Infinitive verbs with or without to

Posted on 10 December 2014 by Lucy Gregory

What’s an infinitive verb?

An infinitive verb is a verb in its basic form, without being changed to match a subject or tense. For example, drink, laugh, write, work, analyse, develop, arrange.

Infinitive verbs with or without to

We often write the word to in front of the infinitive. In fact, it’s so common that many people think for a verb to be infinitive it must have to in front of it.

Here are some examples of the infinitive with the word to:

I like to drink coffee in the morning.

The client told us to proceed with the project.

Do we need to make any changes to the document?

We decided not to rely on the data.

There are occasions, however, when you write the infinitive verb without to. For example, after words such as can, could, might, must, will, would and should.

I really must clear my inbox.

It would be helpful to speak to Sandra about this.

Another example is when the infinitive comes after the verbs feel, hear, let, make, see, watch.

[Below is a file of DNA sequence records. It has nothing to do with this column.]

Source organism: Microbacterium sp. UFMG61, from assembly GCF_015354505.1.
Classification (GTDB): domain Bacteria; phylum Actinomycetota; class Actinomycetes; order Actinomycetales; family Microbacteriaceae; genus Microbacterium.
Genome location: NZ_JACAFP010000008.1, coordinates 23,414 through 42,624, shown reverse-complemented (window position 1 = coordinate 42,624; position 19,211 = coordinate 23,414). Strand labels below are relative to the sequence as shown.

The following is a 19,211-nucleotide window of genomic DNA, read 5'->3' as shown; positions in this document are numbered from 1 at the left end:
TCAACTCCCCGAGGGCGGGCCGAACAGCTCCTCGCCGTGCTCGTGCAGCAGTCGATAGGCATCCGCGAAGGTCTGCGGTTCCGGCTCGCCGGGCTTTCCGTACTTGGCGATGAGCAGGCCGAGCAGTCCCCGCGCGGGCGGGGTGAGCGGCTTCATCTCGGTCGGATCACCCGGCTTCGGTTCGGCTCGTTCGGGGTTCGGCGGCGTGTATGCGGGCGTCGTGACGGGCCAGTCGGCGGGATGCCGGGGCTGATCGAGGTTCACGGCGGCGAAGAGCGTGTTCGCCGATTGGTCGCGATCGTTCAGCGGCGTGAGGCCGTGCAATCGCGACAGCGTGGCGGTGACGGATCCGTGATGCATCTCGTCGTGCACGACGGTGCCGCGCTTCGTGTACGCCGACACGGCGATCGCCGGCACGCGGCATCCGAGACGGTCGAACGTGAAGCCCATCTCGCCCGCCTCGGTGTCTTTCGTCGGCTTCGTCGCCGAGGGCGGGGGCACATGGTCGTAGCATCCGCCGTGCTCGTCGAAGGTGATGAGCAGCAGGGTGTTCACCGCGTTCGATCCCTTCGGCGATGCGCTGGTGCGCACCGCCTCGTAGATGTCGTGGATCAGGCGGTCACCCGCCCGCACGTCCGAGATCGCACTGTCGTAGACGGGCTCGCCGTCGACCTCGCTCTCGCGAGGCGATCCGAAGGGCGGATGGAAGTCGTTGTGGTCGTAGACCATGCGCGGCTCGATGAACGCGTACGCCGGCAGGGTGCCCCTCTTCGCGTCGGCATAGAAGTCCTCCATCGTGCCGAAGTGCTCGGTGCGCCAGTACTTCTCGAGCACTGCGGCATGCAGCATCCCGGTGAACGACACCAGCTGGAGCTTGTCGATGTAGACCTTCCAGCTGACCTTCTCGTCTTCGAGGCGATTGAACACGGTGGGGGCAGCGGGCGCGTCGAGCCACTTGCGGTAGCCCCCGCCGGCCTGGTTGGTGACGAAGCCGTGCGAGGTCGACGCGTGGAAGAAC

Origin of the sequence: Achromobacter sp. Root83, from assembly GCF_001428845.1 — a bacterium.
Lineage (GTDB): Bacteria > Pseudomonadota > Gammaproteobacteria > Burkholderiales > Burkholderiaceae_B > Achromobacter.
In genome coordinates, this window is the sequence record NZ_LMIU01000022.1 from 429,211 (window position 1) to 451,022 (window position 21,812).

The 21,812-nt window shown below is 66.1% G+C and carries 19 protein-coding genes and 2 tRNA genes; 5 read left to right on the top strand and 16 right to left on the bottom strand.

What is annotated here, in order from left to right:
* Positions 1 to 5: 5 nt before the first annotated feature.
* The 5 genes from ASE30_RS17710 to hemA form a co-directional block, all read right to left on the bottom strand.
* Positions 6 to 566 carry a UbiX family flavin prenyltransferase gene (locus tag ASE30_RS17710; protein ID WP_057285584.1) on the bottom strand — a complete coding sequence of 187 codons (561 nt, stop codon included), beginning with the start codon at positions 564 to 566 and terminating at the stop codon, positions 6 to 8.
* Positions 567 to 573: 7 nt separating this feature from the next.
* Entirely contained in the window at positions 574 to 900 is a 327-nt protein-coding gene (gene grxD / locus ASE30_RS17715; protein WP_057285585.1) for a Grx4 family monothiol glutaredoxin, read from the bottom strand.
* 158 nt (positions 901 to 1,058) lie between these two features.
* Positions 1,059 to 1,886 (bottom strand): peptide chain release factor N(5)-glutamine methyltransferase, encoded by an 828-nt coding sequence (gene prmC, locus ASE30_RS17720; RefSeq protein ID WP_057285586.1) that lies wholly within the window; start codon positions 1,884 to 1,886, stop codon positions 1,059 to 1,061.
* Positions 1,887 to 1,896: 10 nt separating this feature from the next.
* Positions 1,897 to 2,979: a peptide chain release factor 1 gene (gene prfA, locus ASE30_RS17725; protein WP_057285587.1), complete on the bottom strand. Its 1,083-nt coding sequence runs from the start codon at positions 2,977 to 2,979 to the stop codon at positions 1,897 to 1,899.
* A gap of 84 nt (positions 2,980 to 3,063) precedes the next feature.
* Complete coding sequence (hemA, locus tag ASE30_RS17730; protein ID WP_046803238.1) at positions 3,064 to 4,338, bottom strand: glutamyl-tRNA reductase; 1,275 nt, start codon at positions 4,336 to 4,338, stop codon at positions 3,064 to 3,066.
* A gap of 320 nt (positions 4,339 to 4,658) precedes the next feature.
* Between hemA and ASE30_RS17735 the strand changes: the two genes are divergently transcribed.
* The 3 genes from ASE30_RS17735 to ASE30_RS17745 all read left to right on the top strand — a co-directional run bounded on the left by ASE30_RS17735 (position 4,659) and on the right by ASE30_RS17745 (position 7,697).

Adam watched John shuffle down the corridor.

Could you let me lead this project?

Most of the time, you’ll know instinctively whether to include the word to. However, one example can cause confusion. What do you do with the word help?

We helped to reduce environmental damage.

We helped reduce environmental damage.

Both are grammatically correct, and whether you include to is a matter of style. However, it’s good practice to cut unnecessary words from your writing, so, unless your sentence sounds wrong without it, we recommend ditching to in this instance.

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